Tuesday, April 28, 2009

Remastering "Star Trek"

I recently came across a nine-year-old article to which I contributed. Frank Garcia was looking for visual effects professionals' opinions on the idea of creating new visual effects for the original "Star Trek" episodes. The article, from January 2000, was written in the shadow of the Special Editions of the "Star Wars" trilogy and "Close Encounters of the Third Kind," each of which featured newly created visual effects.

CBS Digital ultimately performed visual effects facelifts to the episodes, and has since released them on video and broadcast. You can learn everything that Paramount wants you to know about the remastered episodes at startrek.com, which features plenty of articles and before-and-after comparisons.

I contributed to the article, "Special Effects Redux," and my comments hold up surprisingly well. I'm always hesitant to read some of my old writing and interviews, (a few of the reviews on VFX HQ still make me cringe) but am happily satisfied that, in this case, I made an ounce of sense. I still am of the opinion that these 'special edition' revisits are ridiculous and purely driven by commercial concerns, rather than artistic merit.

For a discussion on contemporary visual effects and exploring the idea of recreating STAR TREK'S SFX, Fandom asked two visual effects professionals who are working in the business today for their views. First is Todd Vaziri, a noted visual special effects supervisor whose artistry can be seen in DR. DOLITTLE and XENA: WARRIOR PRINCESS. He also writes extensively about the visual SFX business at his website Visual FX Headquarters. After a full briefing of Digital Stream's activities, Vaziri's feelings were mixed, just as they are with STAR WARS' special edition releases, about which he has written previously. 'As a purist, I think it's rather ridiculous,' says Vaziri. 'At a certain point you have to call a piece of art finished. And when they're done, you let it be. And you move on to a new project. You don't continually go back and fix a mistake that you may have made or retread the same ideas you had before. 'I'm very much an advocate of preserving the past and looking forward to try and create new classics. Which is the current, most accurate film? Are we going to get special editions with every film every 10 or 20 years? When a film comes out I'm assuming already 'Okay, this is the first pass, the rough draft.' '

On the other hand, Vaziri recognizes the allure of a compelling idea. 'It was such a refreshing change to see in DEEP SPACE NINE's 'Trials and Tribble-ations' the technology and the detail we can get today of the space station and the Enterprise. It was an interesting gimmick. Replacing the SFX of a single episode, that would be kinda cool. You put it on UPN and get great ratings. But to get into it for the entire series or a couple of episodes, is ridiculous.'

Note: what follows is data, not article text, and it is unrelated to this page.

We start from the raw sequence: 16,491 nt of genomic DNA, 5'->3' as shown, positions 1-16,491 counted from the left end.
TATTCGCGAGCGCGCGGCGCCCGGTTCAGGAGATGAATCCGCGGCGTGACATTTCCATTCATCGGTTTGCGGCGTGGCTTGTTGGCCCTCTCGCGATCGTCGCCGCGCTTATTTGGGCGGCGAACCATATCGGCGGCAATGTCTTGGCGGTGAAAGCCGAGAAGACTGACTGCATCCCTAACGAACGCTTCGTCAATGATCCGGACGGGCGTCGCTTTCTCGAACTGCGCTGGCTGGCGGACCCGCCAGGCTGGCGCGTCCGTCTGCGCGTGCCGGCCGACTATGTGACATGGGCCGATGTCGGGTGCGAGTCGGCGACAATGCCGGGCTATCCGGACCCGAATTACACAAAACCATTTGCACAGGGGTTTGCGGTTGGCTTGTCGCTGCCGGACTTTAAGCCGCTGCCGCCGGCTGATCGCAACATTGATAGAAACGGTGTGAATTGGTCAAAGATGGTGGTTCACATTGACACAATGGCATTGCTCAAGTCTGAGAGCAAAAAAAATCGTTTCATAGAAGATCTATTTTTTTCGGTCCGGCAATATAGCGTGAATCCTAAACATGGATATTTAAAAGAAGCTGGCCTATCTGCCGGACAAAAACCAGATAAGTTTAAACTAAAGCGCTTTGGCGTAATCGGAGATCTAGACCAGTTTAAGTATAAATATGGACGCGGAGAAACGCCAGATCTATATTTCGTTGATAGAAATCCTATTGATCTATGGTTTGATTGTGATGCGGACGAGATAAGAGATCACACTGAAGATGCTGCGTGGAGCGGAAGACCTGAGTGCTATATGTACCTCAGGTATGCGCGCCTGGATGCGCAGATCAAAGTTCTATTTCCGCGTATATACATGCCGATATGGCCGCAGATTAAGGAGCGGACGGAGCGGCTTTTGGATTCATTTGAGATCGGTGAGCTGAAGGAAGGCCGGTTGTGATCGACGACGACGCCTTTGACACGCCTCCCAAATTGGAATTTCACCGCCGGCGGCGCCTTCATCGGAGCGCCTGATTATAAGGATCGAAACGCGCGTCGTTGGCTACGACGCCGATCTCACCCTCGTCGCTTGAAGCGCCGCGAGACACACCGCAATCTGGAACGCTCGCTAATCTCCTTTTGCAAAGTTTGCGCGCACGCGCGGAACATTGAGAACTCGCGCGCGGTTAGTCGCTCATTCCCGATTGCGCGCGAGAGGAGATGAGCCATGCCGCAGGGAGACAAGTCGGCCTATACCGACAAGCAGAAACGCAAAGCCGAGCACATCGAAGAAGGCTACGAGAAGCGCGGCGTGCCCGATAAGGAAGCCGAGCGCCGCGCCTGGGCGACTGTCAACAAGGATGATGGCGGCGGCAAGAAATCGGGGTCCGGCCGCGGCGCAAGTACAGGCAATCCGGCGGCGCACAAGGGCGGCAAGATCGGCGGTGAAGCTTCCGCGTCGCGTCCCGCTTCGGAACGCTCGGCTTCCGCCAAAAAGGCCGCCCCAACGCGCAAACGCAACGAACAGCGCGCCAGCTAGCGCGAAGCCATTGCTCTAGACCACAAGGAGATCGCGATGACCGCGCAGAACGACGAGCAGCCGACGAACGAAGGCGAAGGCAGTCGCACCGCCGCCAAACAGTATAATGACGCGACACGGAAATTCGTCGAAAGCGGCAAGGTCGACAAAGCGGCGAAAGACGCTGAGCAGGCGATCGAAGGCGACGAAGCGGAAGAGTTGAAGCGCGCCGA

Vaziri also has strong feelings from an artists' point of view. 'I think of the people who toiled feverishly over the original STAR WARS, getting the shots and how revolutionary they were. The original SW shots that were replaced, they'll never be seen again!' Although Vaziri recognizes that the original STAR WARS releases will live on with DVDs and videotape, he says, 'The Special Edition is the 'final edition.' 'They made those episodes as well as they could with the money they had,' he says. 'Don't betray their efforts just because, oh, 20 or 30 years have passed and they can do it much better now.'

Asked if it is likely for Hollywood to develop a practice of replacing SFX on other iconic film or TV projects, Vaziri replies that the bottom line is economics. 'It could be profitable,' he says. 'The studio executives have to look and say, 'Are we going to spend to revamp this 30 year old film?' Studios are even reluctant to making new video transfers. They think it's not worth it. I think it will be very sparse.'

If there are any sins in Hollywood, in the way that visual special effects are produced, says Vaziri, are those projects that are spectacle over substance. 'I'm constantly pushing towards the use of SFX as a portion of the film,' he says. 'Not as a character gimmick or 'Hey! Look at me!' The best films are always about stories and characters. The SFX creates the worlds in which they live. In rare cases, the SFX are the characters, like JURASSIC PARK or THE PHANTOM MENACE where an entire character is being generated as SFX. For the most part, they should never take center stage. They shouldn't draw attention to themselves. The best SFX I've ever done are the ones people haven't noticed because they were so caught up with the film. We did about 50 or 60 visual effects for A STIR OF ECHOES, and there were only two or three that were really 'in your face.' Nobody noticed any of the other SFX. That's a big compliment because the work doesn't draw attention to itself. People don't walk out of the theater saying, 'Wow! Great SFX!' I think invisible is important.'

Contextual usage of SFX as part of the film is also very important, says Vaziri. Sinful 'spectacle over substance' effects films includes THE AVENGERS, LOST IN SPACE and GOZILLA, says Vaziri. In the case of a Digital Stream-created STAR TREK vision, Vaziri also has a problem with the forced comparison between the original and a new edition. 'That's extremely distracting. You're going to see an episode where the sets were so cheaply made that you can see a little gap on the floor and then you cut to this new, perfectly detailed CGI SFX shot? It totally does not fit within the context of the film! It takes you out of the film and draws attention to itself. If new SFX are made for 'The Doomsday Machine,' they're out of place and context. It draws attention to them rather than being a service to the story and characters.'

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